C. Plath halts classic sextant production

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When Carl Plath acquired the David Filby firm in 1862, he choseto name his new company, C. Plath, D. Filby’s Successor, indicating his intention to maintain Filby’s corporate tradition of importing and selling navigational instruments. An entrepreneur in his own right, Plath took advantage of Germany’s burgeoning inyustrial revolution to develop new methods by which sextants could be produced more rapidly without sacrificing quality.

   Image Credit: Weens & Palth

Today, C. Plath sextants are considered second to none by most navigators, and many sailors look forward to the day when they will own one. Unfortunately, three years ago, C. Plath stopped sextant production altogether. Even as a merchant of navigational goods, I was not greatly concerned about their fading rapidly into history, having been told the company still had several units in their warehouse.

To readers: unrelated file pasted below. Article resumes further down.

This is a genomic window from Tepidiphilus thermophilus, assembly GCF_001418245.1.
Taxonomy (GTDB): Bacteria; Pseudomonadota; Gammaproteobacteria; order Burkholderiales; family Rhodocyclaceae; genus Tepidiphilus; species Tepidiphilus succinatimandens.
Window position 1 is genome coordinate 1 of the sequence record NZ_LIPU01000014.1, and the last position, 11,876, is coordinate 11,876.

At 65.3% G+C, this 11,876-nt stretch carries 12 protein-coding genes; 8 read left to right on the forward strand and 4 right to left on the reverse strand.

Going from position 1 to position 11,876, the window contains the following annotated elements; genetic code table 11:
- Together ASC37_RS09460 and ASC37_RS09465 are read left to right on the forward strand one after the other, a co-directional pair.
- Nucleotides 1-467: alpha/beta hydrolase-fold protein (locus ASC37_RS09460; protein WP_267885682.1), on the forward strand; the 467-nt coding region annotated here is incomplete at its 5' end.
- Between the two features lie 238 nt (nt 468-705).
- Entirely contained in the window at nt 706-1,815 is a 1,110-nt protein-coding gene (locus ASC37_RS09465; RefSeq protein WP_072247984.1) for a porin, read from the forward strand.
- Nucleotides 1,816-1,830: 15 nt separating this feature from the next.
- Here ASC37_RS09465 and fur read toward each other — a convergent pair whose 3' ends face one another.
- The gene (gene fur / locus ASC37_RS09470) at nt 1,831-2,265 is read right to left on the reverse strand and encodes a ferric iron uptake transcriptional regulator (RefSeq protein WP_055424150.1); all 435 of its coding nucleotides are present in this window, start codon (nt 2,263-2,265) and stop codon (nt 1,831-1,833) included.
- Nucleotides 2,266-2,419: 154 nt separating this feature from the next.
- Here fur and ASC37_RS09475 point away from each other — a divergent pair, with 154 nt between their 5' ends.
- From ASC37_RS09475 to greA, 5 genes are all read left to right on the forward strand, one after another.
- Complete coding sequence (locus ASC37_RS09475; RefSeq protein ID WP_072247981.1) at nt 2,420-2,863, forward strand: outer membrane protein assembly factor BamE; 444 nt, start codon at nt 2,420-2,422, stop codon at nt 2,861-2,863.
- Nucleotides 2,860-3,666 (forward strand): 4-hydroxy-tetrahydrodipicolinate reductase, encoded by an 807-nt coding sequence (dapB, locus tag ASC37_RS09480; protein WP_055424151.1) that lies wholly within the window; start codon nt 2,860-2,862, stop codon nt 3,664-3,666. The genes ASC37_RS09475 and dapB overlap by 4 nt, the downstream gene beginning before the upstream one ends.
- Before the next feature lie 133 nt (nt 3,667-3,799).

However, I learned recently that Annapolis, Md.-based Weems & Plath had purchased all the C. Plath sextants left in Germany — a total of 16 units! That's not sixteen hundred, or even 16 dozen. It is just plain 16. One could speculate as to how long it might be until production would resume. After all, there would always be some need for such fine, low-tech instruments — right? Apparently the folks at Weems & Plath thought so; they offered to purchase the molds. However, it was not to be, and two years ago the molds were destroyed.

With the ever-diminishing size and cost of GPS devices, we are assured that the sextant market will never again enjoy the vitality of its youth. Thus, these words are not meant to bemoan the passing of a legend, but rather to serve as a two-minute warning to those who have always wanted a new C. Plath sextant but have been content to hold off plans for another day. There may never be another day for such finely crafted sextants. As of press time in mid-March, there were just four left.

William J. Cook

By Ocean Navigator